Copyright © Guy Ducker 2011

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13 Responses to “If There’s a Loving God, Why are there Bad Films?”
  1. I agree so much with you that it would bring tears of recognition to my eyes! I was so bitterly disapppointed by The Tree of Life. I went because it was Terence Malick and Brad Pitt and Sean Penn. I went because it has a reward in Cannes and I was in Nice at the time. It should teach me a lesson.
    You can’t blame people for not looking at the script writers. For a vast majority of film goers, writers are totally unknown. You never see his/her name on the poster. Who knows that the author of the Beauty and the Beast is the Duchess of Beaumont? I saw a theatre advertising the show saying: “Author: Anon”. How many people heard of Victor Hugo?
    As for The Tree of Life, the trailer is the whole film. I don’t know why I felt it was an ‘imposture’. Maybe for children from 9 to 14.


  2. BZFilm says:

    Nice article. I stick to the opinion, that every movie has its viewer. In fact, I think seeing so many movies being made every year, is a good thing. Not everyone wants to rush to the theater, and watch a new blockbuster.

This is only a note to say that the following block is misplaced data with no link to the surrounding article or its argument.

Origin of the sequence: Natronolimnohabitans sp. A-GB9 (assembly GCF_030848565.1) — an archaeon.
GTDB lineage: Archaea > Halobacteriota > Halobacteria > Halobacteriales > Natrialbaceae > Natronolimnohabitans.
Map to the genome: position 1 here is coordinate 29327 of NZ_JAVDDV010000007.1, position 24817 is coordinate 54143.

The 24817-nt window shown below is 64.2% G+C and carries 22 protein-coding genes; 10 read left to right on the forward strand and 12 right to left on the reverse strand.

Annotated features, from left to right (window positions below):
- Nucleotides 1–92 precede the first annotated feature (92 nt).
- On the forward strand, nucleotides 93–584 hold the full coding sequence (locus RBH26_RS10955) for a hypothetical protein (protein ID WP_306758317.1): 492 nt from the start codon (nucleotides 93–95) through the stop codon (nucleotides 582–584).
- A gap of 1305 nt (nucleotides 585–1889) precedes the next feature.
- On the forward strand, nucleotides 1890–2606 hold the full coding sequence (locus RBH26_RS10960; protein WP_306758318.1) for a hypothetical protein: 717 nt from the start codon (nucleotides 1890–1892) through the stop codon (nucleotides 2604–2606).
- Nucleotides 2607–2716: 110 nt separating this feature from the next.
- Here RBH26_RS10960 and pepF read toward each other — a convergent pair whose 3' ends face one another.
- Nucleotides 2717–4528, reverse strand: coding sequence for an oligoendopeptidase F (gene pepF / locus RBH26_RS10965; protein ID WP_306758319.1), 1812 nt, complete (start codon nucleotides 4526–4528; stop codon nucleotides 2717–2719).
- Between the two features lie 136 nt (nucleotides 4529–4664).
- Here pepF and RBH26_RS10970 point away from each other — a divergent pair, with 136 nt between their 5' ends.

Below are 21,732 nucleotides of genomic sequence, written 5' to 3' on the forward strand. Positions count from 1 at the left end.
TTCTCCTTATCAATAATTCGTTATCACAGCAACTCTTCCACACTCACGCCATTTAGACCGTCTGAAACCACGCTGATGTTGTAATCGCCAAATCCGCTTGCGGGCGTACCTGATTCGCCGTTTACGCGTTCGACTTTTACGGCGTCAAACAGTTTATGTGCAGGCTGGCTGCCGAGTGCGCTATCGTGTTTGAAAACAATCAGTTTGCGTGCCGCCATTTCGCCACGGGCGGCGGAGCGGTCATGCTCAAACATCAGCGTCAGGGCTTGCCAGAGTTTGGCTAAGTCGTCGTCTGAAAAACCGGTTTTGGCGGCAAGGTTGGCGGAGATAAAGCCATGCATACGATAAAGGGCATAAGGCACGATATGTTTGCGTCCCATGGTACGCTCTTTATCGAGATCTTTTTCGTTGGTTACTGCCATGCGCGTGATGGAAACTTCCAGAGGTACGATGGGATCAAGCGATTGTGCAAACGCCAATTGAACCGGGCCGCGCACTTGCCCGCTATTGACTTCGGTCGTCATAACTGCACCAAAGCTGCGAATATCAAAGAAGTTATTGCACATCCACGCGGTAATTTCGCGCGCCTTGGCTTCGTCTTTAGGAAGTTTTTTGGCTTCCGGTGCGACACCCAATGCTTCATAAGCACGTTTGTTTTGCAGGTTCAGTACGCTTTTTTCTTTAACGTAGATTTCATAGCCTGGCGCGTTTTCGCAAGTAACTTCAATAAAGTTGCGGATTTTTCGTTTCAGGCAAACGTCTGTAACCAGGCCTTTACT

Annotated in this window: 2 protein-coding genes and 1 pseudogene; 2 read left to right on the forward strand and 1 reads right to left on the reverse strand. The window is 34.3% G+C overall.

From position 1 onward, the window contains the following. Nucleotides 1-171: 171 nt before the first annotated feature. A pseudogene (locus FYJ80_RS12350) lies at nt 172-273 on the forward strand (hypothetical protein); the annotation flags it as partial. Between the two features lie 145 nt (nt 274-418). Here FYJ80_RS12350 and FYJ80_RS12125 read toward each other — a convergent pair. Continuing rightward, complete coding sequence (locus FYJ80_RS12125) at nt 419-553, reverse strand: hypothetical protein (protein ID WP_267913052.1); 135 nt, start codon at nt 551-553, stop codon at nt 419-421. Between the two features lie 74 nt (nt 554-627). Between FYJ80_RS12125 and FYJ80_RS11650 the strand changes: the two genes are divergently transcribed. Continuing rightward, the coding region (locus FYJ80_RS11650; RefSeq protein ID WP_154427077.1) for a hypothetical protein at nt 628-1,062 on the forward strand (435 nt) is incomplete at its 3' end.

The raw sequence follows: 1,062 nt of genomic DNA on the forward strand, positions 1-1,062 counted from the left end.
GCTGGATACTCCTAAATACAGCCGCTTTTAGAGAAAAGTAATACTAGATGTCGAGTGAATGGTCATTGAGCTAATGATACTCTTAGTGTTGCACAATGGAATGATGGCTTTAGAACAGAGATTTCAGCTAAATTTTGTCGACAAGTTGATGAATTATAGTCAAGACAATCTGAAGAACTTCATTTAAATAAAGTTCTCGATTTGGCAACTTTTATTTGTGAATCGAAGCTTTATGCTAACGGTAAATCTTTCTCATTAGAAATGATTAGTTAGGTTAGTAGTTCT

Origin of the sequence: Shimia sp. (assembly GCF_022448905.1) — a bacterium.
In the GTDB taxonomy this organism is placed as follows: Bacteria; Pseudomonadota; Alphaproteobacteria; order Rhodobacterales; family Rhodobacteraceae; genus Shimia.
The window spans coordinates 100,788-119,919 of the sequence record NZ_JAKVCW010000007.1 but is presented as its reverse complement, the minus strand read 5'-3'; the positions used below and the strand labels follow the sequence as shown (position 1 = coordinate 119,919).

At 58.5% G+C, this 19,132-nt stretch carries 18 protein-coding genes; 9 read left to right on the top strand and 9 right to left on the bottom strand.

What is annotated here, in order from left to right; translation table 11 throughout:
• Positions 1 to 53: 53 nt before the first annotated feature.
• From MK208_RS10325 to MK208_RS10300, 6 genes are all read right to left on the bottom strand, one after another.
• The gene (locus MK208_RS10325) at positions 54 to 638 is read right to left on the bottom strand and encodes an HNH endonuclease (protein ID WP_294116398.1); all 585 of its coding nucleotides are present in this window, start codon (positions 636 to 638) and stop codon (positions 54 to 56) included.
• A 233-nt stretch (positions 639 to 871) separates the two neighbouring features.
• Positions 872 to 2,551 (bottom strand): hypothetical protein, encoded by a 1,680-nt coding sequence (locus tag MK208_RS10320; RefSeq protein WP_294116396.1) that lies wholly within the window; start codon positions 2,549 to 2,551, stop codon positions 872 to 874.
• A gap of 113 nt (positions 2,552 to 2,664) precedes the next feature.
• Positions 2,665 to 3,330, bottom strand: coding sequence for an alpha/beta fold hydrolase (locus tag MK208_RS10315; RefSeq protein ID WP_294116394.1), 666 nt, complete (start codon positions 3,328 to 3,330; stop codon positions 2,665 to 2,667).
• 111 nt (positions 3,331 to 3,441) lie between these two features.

Every viewer I believe, have his/her favorite (1) blockbusters/hollywood movies, (2) b-movies or independent movies, (3) animations/cartoons, (4) short films or documentaries. In this case, quantity is important, as people get to really chose what to watch.

    • guyducker says:

      I agree that there’s a need for a wide range of different types of movie, the wider the better, but the one sort of film that has little place is a bad one.

      What do I mean by a bad film? I suppose, in the terms of your question, I mean a film that doesn’t have an audience. A film that fails to deliver what it promised or what it set out to deliver, whether that be thrills, hear-warming moments or insights into the human condition. Of course we’re skirting near the borders of subjective opinion here but, while we can debate whether ‘Avatar’ was good or bad, I think there’s a working consensus that ‘Ananconda 3’ was probably a mistake.